2019 Honoree

Regina2 e1564087253493Regina M. Pisa

Regina Pisa grew up in Somerville, Massachusetts, the only child of Anthony and Josephine Pisa. Her parents were a big influence on the person she is today. Her father, a carpenter who immigrated to the US from Italy after World War II, encouraged his shy daughter to be brave and to take risks, which she credits for having nurtured a sense of resolve and resiliency in her that have been at the center of her many achievements in life. Regina’s mother was her biggest cheerleader and number one fan. Among the many memories Regina has of growing up in Somerville were the Saturday “pilgrimages” (otherwise known as shopping trips) to Downtown Boston with her mother, grandmother, aunts and cousins. These trips would invariably end with a visit to 100 Arch Street for afternoon Mass before heading home to Somerville by train and bus.

Regina graduated first in her class from Somerville High School in 1973, with over twenty awards and scholarships, including the Betty Crocker Homemaker of Tomorrow award! She then went on to attend Harvard University, graduating with an AB in 1977, followed by a fellowship to St. Hilda’s College, Oxford University, graduating with an MA in politics, philosophy and economics. Returning to the US, Regina received her JD from Georgetown University Law Center and settled into the practice of law at Goodwin upon her graduation in 1982. Her practice focused on mergers and acquisitions and advising clients in all sectors of the financial services industry.

To Regina’s great surprise, her partners in 1998 chose her to lead Goodwin, which she did both as Managing Partner and, later, Chairman for 16 years. She was the first woman to lead an American Lawyer top 100 law firm in the United States and one of the youngest executives – at age 42 – to take the helm at the time of her appointment. Regina’s bold vision and innovative leadership fostered an unprecedented period of growth for Goodwin. She spearheaded a strategic plan that raised the firm to national and international prominence, expanding to six offices in the US and then into Europe and Asia. Under Regina’s leadership, Goodwin transformed dramatically, and saw its attorney headcount increase four-fold and its revenues increase five-fold. Today, Goodwin is a firm of over 1,000 attorneys, serving clients from 10 locations across the United States, Europe and Asia.

In 2014, The American Lawyer recognized Regina’s innovative leadership and bold vision, naming her one of the “Top 50 Big Law Innovators of the Past 50 Years” and noting that “over the last 50 years a few dozen men and women have had an outsize impact on the profession. . . people whose ideas, policies, and practices have left an indelible mark on the legal industry over the last five decades.” Three years later, in 2017, the publication chose Regina as its “Distinguished Leader of the Year,” heralding her as a pioneer and noting how her strategic vision and innovative style transformed not only the firm but the legal industry.

Understanding early in her career the benefits for organizations and industries that leverage women’s leadership, Regina has used the power and visibility of her position to dismantle gender and cultural stereotypes, and to facilitate mentorship for women in the legal, business and academic communities. Harvard Law School’s Center on the Legal Profession honored Regina in 2015 at its first annual “Women as Lawyers and as Leaders” awards, bestowing upon her its inaugural Award for Professional Excellence for her role as the first woman elected to lead an American Lawyer top 100 law firm.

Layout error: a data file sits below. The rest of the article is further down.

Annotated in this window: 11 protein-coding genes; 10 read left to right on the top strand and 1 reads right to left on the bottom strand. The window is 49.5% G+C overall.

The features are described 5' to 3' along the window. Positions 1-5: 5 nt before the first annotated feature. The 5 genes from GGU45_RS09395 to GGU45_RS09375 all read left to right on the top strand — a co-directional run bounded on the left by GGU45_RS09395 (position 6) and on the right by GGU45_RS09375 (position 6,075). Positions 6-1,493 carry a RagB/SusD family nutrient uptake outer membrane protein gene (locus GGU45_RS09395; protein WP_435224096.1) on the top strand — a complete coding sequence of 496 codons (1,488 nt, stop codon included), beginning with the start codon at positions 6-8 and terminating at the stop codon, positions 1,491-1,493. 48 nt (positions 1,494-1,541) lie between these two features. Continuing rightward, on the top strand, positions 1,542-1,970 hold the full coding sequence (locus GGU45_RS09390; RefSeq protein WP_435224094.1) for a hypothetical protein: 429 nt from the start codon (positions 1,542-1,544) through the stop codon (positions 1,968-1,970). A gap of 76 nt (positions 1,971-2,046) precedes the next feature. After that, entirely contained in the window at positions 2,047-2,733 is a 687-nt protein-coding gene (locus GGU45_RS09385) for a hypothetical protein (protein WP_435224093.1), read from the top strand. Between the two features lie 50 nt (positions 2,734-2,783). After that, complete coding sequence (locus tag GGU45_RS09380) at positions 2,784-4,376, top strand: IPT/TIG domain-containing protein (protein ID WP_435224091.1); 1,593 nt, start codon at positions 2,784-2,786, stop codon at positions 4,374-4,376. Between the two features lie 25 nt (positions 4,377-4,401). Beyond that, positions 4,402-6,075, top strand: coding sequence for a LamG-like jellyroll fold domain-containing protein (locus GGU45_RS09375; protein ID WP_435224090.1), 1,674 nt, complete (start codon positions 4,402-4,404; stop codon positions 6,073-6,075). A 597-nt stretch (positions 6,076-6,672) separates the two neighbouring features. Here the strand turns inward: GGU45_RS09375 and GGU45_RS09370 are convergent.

Regina’s belief in how to lead a good life has been an embodiment of the scripture of Luke, passage 12:48: “From everyone to whom much has been given, much will be required; and from the one to whom much has been entrusted, even more will be demanded.” Regina is involved in numerous community organizations an important social causes, and is widely recognized not only for the extraordinary time and effort she invests on behalf of others, but for the high impact she has had on these organizations, particularly those devoted to improving the lives of women and children.

Always willing to serve, Regina has also been a director or trustee of over a dozen not-for-profit organizations, including Catholic Charities, Franciscan Hospital for Children, Easter Seals Massachusetts, Mass Mentoring Partnership, Boys & Girls Clubs of America, Women’s Educational and Industrial Union and Somerville Museum. She has also been a champion of, and deeply committed to, the work of the Big Sister Association of Greater Boston and Whittier Street Health Center.

Regina championed Goodwin’s commitment to equal access to justice for the disadvantaged and underserved in our society and pledged that at least 3% of the firm’s total billable hours each year would be devoted to providing pro bono legal services to low-income and disadvantaged individuals and nonprofit groups. This has amounted to an average of over 60,000 hours of attorney time devoted to pro bono representation annually. To underscore her lifelong commitment to equal access to justice, Regina serves as a trustee of the Pro Bono Institute in Washington, D.C. and chairs its Law Firm Advisory Committee.

Regina also serves as Chair of the Board of Trustees of Simmons University, a nationally recognized private university in Boston offering undergraduate education for women, dedicated to preparing women for leadership, and renowned for its coeducational graduate programs. Regina has been closely associated with Simmons for more than 30 years, first representing the University as counsel and then serving on its Board of Trustees.

Regina’s commitment to community service is an inspiration to all who know her and is the embodiment of the mission and charism of St. Francis of Assisi, lover of the poor and the alienated.